Home Sweet Martha: A Look Inside All of Martha Stewart's Homes
It should come as no surprise that Martha Stewart has impeccable taste in picking a place to call home. Over the years, she's owned more than a handful of different properties, and though each home was unique in its own right, they're all also distinctly Martha.
Her Turkey Hill farmstead in Connecticut is what many consider Martha's most iconic home despite the fact that she hasn't lived there since 2007. She purchased the historic farmhouse in the early '70s, and while renovating the home and the land that surrounded it, Martha first began to explore her passion for housewares. Since then, she's also put down roots in New York City, the Hamptons, and Maine. Her historic vacation house in Maine, which Martha calls Skylands, which sits on Mount Desert Island, is steeped in history: Though our founder owns it now, it once belonged to the Ford family.
And when she wants a vacation from her everyday homes in Manhattan and upstate New York, Martha is able to find peace and serenity by heading out to her gorgeous house in the Hamptons. "I still can't believe how beautiful it is out here," she has said of her home on Lily Pond Lane that she bought more than 25 years ago. Since then, she's fixed it up—of course!—and now loves having her grandchildren visit to swim in the pool.
Want to get an even closer look at all of the homes Martha Stewart has owned? Come on in and take a look!
Turkey Hill was Martha's first, and perhaps most famous, home. She and her then-husband bought it in the early '70s, and she spent the next 30 years renovating it, creating its iconic gardens, and buying the surrounding land to turn the farmhouse into an honest-to-goodness farmstead. It was an early 19th-century home that is the epitome of Martha's story and style.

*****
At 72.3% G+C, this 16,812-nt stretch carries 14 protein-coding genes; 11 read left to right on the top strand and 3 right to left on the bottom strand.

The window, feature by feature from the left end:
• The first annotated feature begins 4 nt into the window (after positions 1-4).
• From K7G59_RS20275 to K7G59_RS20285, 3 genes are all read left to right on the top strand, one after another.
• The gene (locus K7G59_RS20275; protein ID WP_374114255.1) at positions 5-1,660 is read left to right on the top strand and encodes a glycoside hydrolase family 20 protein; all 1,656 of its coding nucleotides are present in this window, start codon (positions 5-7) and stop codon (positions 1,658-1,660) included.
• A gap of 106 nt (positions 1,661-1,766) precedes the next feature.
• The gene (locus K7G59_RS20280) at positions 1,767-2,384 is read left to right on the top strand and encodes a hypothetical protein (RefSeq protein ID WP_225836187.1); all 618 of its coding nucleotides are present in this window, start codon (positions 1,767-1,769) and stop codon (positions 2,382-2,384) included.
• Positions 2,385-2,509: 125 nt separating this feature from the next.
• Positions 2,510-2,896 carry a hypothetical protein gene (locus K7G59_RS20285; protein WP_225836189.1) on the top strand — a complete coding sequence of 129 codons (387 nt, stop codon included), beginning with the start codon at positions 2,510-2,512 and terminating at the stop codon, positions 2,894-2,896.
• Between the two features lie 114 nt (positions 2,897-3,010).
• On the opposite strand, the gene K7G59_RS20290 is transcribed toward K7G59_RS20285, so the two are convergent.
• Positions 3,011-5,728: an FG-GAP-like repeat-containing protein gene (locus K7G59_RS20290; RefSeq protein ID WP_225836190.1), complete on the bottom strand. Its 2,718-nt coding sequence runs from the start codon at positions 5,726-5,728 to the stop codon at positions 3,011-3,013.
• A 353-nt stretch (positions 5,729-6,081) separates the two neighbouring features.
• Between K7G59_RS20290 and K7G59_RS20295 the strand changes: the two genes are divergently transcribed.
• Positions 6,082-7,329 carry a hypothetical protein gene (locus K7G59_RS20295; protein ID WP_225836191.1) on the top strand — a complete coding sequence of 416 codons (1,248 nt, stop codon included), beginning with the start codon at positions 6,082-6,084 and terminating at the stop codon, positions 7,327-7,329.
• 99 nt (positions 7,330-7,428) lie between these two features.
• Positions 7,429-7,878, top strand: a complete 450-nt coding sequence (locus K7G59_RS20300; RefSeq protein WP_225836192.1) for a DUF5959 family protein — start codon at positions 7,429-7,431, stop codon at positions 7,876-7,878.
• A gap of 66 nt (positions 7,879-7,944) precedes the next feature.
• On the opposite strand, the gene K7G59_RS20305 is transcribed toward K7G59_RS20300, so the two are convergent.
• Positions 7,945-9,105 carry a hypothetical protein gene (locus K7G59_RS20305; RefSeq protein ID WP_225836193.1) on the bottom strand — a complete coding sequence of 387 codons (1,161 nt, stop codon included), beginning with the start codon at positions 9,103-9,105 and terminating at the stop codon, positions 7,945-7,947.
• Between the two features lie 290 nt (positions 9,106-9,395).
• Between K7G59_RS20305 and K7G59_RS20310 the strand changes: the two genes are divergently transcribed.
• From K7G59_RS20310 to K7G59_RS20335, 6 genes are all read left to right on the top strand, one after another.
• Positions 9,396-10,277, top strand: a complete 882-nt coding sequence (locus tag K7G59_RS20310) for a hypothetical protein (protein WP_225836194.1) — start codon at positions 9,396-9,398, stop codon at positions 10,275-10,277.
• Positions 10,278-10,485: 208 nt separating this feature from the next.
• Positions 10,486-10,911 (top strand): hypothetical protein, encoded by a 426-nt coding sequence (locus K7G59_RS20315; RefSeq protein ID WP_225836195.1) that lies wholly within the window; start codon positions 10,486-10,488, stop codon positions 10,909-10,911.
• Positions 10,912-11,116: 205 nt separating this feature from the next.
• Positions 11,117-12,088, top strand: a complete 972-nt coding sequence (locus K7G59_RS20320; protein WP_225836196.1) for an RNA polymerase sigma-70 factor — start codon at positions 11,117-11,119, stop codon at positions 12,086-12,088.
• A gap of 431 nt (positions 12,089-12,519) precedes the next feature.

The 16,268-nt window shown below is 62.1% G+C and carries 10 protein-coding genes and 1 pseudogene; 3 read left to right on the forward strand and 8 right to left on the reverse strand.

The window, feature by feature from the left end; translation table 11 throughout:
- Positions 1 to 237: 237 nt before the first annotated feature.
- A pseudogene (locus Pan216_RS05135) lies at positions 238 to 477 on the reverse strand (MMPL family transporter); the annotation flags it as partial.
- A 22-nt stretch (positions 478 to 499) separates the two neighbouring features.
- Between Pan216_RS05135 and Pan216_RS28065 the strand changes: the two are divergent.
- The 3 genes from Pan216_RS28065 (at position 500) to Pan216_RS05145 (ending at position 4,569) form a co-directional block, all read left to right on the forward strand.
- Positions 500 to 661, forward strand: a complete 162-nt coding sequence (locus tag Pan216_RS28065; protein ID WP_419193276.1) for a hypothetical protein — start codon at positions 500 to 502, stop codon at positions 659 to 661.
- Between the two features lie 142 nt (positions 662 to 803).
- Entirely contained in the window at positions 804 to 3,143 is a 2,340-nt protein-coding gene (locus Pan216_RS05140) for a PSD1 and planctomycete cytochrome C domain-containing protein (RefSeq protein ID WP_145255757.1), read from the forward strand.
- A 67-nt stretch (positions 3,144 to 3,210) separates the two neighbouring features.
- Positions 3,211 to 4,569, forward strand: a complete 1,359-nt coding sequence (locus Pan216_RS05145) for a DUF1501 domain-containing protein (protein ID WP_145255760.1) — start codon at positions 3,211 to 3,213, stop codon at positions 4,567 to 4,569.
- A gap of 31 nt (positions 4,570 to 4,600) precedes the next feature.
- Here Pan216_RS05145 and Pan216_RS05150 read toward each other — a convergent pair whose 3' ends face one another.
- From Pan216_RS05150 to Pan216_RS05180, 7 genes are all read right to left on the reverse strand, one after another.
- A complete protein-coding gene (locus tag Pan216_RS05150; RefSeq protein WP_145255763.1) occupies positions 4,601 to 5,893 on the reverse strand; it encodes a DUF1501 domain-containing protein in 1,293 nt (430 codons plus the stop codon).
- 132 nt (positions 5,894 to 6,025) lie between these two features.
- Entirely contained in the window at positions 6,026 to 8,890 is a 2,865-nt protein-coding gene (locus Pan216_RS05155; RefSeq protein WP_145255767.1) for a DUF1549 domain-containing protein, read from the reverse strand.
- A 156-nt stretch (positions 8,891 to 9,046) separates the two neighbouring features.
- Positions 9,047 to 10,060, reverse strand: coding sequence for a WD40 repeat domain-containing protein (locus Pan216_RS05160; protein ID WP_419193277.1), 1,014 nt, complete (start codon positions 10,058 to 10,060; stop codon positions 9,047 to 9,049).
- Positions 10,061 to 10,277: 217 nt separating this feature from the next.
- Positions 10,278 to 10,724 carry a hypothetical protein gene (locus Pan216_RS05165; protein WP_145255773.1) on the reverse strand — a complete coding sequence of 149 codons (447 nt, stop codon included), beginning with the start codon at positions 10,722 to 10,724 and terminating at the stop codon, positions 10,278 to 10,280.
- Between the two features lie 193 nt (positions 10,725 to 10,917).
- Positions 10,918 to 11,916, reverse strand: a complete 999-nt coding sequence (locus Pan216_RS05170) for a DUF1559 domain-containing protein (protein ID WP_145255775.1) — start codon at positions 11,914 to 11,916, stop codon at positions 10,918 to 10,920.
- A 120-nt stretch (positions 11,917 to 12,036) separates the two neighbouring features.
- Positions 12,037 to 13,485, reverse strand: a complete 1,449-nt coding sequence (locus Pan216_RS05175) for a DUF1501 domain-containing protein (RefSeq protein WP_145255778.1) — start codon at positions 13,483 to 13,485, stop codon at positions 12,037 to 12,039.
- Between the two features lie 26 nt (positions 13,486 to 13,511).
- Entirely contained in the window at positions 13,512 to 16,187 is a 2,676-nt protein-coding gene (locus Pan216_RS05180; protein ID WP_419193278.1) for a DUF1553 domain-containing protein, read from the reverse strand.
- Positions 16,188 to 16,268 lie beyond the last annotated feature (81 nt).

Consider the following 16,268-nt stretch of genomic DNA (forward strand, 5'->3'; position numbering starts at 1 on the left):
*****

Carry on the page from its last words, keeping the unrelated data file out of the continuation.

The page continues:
Martha's estate in Seal Harbor, Maine, is called Skylands, and it was originally built in 1925 for auto executive Edsel Ford. Today, the house, which is located just outside of Acadia National Park, features a pink-granite driveway, 12 bedrooms, naturalistic landscaping, antique furniture, and sun-filled rooms that befit the property's nickname. Martha purchased the home in 1997 and returns there every summer to escape the heat.
Martha spends a lot of time at her home in Katonah, New York, which she calls Cantitoe Corners. After she purchased the monochromatic 1925 farmhouse in 2000, she has turned the 152-acre Westchester property into a horse farm that has both modern and historic buildings, a gorgeously manicured garden, dozens of different animals, and a kitchen that home chefs could only dream of.
Lily Pond Lane is home to Martha's East Hamptons house, a gorgeous historic home she purchased in the early '90s. In typical Martha fashion, she fixed the home's cracked plaster walls, updated the floors, added a pool, and decked it out with gorgeous homewares to turn it into the getaway that she still enjoys with her family today.
Martha is known for her rustic, antique style, but that doesn't mean it's the only look she's drawn towards. Case in point: Her glassy, modern condos on Perry Street in New York City's West Village, which were designed by famed architect Richard Meier. Although Martha has since left her unit, her daughter, Alexis, still lives in the building.
Another place to land in Manhattan for Martha? She's also called a one-bedroom apartment on Fifth Avenue home. It was on a grand limestone building that looks right out onto Central Park. How lovely!